Jewish World Review
December 25, 2013/ 22 Teves, 5774
New year filled with possibilities, good and bad
On the road of life, when you can't see what's ahead, it helps to take a long look back and remember where you've been.
My grandmother said that. Or would have, if she thought of it.
I think of it every year when I take down the old calendar, transfer the birthdays and other important dates and finally hang up the new one.
It's not easy to face a new calendar with all those shiny white squares waiting to be filled with endless possibilities.
The problem with possibilities, if you haven't noticed, is they can go either way, good or bad.
I'm good at thinking of good ways. I count on them to happen and they do. But I am great at imagining all the bad stuff that could be coming my way.
It's a skill I learned from my mother. She was a glass-mostly-empty kind of person, probably because her glass was mostly empty most of the time.
When I was growing up she would say, "You have to learn to see danger. If you don't see it coming, it can sneak up on you and you'll be really sorry."
I didn't want to see danger. I didn't care if it sneaked up on me. I just wanted to have a good time. That is called being young.
And that is what I did. I stayed young and had a really good time, didn't see danger in much of anything for 20 years or so.
Then I became a mother.
And suddenly, danger was everywhere. Tile floors. Sharp objects. Unsharp objects. Electrical outlets. Moving vehicles. Bathtubs. Shopping carts. Strangers on the street. And, oh, the ever-present, ultra-sneaky danger of germs!
If there was any way on God's Earth to get hurt or sick or flat-out lost, my children could find it. And they did. And they still do. They and their children and my husband and all the people I hold dear.
I don't worry much about myself. I'm too busy worrying about everybody else.
Believe me, I feel lucky to have those people in my life. And not just my family and close friends.
Everyday I hear from readers -- friends I've never met -- who say they've read my stories and feel as if they know me and want to tell me their stories in return.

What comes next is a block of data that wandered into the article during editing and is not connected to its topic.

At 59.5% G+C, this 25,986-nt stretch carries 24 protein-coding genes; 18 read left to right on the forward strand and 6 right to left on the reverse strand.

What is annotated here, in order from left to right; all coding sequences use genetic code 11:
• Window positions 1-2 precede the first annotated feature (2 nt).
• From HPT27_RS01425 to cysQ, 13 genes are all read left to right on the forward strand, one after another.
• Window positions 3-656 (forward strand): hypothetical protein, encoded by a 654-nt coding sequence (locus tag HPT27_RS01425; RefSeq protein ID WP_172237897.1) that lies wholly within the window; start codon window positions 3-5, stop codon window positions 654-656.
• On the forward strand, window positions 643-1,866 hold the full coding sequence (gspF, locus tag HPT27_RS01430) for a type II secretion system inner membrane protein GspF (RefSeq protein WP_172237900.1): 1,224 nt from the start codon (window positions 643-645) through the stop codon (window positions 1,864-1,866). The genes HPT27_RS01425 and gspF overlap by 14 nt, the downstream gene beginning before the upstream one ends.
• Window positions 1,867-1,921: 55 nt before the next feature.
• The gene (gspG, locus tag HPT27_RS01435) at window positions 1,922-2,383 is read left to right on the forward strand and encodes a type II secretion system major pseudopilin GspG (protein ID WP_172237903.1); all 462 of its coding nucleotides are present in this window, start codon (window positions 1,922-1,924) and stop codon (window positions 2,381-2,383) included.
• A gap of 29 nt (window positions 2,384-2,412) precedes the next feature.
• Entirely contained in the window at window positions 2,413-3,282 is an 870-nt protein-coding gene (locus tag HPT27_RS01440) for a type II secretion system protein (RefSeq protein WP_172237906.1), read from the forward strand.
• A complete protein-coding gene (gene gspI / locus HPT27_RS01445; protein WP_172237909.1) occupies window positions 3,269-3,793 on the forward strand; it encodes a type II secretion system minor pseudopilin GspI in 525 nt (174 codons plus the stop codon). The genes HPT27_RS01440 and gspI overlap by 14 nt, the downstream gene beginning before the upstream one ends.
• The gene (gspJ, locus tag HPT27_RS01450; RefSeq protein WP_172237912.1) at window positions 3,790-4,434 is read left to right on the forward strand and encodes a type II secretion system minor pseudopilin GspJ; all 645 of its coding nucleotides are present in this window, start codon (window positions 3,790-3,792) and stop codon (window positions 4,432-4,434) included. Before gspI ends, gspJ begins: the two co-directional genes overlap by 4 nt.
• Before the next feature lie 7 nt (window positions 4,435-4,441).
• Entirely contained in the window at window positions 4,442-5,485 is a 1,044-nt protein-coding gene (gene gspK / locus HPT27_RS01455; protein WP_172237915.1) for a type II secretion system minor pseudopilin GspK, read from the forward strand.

And what stories they tell -- about the challenges they have faced, the heartaches they have suffered, the joys and triumphs and happiness they have found.
I wish you could read them.
Often, when I speak in places where my column has been read for years, it feels like a family reunion. Except, well, there are no fist fights, usually, and the people are a bit better looking.
Hearing each other's stories gives us a perspective to realize several things: First, we are not alone; second, we're a lot better off than some folks; and third, in the things we care most about -- the matters of the heart -- we are far more alike than different.
Staring at all those empty squares, wondering what the new year will hold, I begin by looking back. I flip through the dog-eared, ink-smudged pages of last year's calendar to review all the things I did, places I went, people I spent time with.
I relive each celebration, the births and anniversaries and weddings and vacations.
I recall the uncertainties, the checkups and procedures, the endless waiting for test results, and the great, blessed relief when fears turned into joy.
I give thanks, one by one, for family and friends and the friends I've never met; for an old year that was filled, like all the others, with far more joy than heartache; and finally, for the priceless gift of a new year and its endless possibilities.
Then I eat something good. Chocolate, usually. And I say to myself and you and yours, come what may, we'll face it together. So here's to another great year.
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